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Coolpad's backdoor installs apps and tracks customers without their knowledge

SternisheFan SternisheFan writes  |  yesterday

SternisheFan (2529412) writes "(from ComputerWorld)

Chinese smartphone maker Coolpad has built an extensive "backdoor" into its Android devices that can track users, serve them unwanted advertisements and install unauthorized apps, a U.S. security firm alleged today.

In a research paper released today, Palo Alto Networks detailed its investigation of the backdoor, which it dubbed "CoolReaper."

"Coolpad has built a backdoor that goes beyond the usual data collection," said Ryan Olson, director of intelligence at Palo Alto's Unit 42. "This is way beyond what one malicious insider could have done."

Coolpad, which sells smartphones under several brand names — including Halo, also called Danzen — is one of China's largest ODMs (original device manufacturers). According to IDC, it ranked fifth in China in the third quarter, with 8.4% of the market, and has expanded sales outside of the People's Republic of China (PRC) and Taiwan to Southeast Asia, the U.S. and Western Europe.

Tipped off by a string of complaints from Coolpad smartphone users in China and Taiwan — who griped about seeing advertisements pop up and apps suddenly appear — Palo Alto dug into the ROM updates that Coolpad offered on its support site and found widespread evidence of CoolReaper.

Of the 77 ROMs that Palo Alto examined, 64 contained CoolReaper, including 41 hosted by Coolpad and signed with its own digital certificate.

Other evidence that Coolpad was the creator of the backdoor, said Olson, included the malware's command-and-control servers — which were registered to domains belonging to the Chinese company and used, in fact, for its public cloud — and an administrative console that other researchers had found last month because of a vulnerability in Coolpad's backend control system. The console confirmed CoolReaper's functionality.

CoolReaper has a host of components that allow Coolpad to download updates and apps to devices, start services and uninstall apps, dial phone numbers and send texts, and more — all without user knowledge, much less authorization.

So far, the backdoor has been used to serve up unsolicited ads and install apps without user approval, said Olson, who speculated that both were being done for financial reasons. Coolpad may be getting a per-app-install fee, for example."

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NYC lawmaker wants to ban drones except for cops with warrants

SternisheFan SternisheFan writes  |  yesterday

SternisheFan (2529412) writes "On Wednesday Councilman Dan Garodnick introduced a bill to the New York City council seeking to ban all use of drones except those operated by police officers who obtain warrants. A second, parallel bill introduced by councilman Paul Vallone would place more stringent restrictions on drone use but stop short of banning drones for hobbyists and companies altogether. Both bills have been passed to the city's committee on public safety.

An all-out ban on drones within the metropolis would be a quite wide-reaching step, especially as the Federal Aviation Authority (FAA) seems poised to adopt more permissive rules, with respect to commercial interests in particular. Earlier this year, the FAA formally granted six Hollywood companies exemptions to drone ban rules. A couple of months later, the FAA granted similar exemptions for construction site monitoring and oil rig flare stack inspections.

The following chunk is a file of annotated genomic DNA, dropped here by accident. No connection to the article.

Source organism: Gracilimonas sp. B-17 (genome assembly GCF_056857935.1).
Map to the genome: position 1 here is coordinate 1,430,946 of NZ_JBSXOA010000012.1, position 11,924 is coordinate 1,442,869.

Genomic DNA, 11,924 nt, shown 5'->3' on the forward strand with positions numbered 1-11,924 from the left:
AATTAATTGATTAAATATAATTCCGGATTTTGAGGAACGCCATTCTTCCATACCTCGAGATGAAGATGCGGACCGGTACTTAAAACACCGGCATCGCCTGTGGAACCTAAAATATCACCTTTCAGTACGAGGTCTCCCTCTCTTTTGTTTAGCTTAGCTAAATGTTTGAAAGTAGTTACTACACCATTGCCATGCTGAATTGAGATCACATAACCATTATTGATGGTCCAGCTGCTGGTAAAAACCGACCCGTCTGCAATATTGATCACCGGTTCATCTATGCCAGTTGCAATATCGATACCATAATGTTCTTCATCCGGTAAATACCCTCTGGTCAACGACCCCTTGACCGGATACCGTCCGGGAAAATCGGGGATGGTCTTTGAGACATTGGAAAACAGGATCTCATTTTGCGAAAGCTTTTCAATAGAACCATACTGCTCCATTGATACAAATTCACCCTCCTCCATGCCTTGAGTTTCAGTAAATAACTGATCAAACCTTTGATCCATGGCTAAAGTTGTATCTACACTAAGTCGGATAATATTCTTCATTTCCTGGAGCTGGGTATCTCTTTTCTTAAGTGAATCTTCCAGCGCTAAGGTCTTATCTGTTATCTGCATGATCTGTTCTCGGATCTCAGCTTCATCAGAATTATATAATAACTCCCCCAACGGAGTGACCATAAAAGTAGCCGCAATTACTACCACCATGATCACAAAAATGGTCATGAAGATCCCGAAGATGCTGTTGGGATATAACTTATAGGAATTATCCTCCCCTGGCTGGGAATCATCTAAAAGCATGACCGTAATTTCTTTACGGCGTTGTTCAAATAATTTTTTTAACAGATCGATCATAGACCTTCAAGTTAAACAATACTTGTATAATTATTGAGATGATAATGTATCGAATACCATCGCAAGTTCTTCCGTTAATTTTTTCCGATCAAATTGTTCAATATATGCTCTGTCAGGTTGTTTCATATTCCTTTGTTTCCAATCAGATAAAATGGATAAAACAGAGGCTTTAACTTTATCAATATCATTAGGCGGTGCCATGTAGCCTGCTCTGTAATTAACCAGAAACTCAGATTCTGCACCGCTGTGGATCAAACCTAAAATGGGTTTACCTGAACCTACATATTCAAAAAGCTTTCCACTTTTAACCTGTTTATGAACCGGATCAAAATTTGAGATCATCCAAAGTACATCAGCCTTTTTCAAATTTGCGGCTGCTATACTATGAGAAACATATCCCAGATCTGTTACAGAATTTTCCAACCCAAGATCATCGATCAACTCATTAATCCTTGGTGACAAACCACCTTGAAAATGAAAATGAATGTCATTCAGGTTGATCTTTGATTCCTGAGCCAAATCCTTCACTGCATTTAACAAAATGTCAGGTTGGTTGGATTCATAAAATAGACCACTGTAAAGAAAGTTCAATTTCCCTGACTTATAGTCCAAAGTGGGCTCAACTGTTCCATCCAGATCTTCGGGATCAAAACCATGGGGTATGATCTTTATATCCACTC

Despite the FAA's tentative steps towards drone regulation, pilots of planes and helicopters have reported increased sightings of drones in their airspace, and several near-collisions. 12 incidents of dangerous encounters between drones and planes in the New York and Newark areas have been reported in recent months. In addition, in 2011, a man was fined $10,000 by the FAA for flying a remote-controlled plane recklessly through New York City. However, the National Transportation Safety Board struck down that fine. (ArsTechnica article....)"

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Ralph H. Baer, a father of video gaming, dies at 92

SternisheFan SternisheFan writes  |  about two weeks ago

SternisheFan (2529412) writes "At the dawn of the television age in 1951, a young engineer named Ralph Baer approached executives at an electronics firm and suggested the radical idea of offering games on the bulky TV boxes.

“And of course,” he said, “I got the regular reaction: ‘Who needs this?’ And nothing happened.”

It took another 15 years before Mr. Baer, who died Dec. 6 at 92, developed a prototype that would make him the widely acknowledged father of video games. His design helped lay the groundwork for an industry that transformed the role of the television set and generated tens of billions of dollars last year.

Mr. Baer “saw that there was this interesting device sitting in millions of American homes — but it was a one-way instrument,” said Arthur P. Molella, director of the Smithsonian Institution’s Lemelson Center for the Study of Invention and Innovation. “He said, ‘Maybe there’s some way we can interact with this thing.’”"

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Apple accused of deleting songs from iPods without users' knowledge

SternisheFan SternisheFan writes  |  about two weeks ago

SternisheFan (2529412) writes "During in-court proceedings of Apple's iPod/iTunes antitrust lawsuit on Wednesday, plaintiffs' lawyers claimed Apple surreptitiously deleted songs not purchased through the iTunes Music Store from users' iPods.

Attorney Patrick Coughlin, representing a class of individuals and businesses, said Apple intentionally wiped songs downloaded from competing services when users performed a sync with their iTunes library, reports The Wall Street Journal.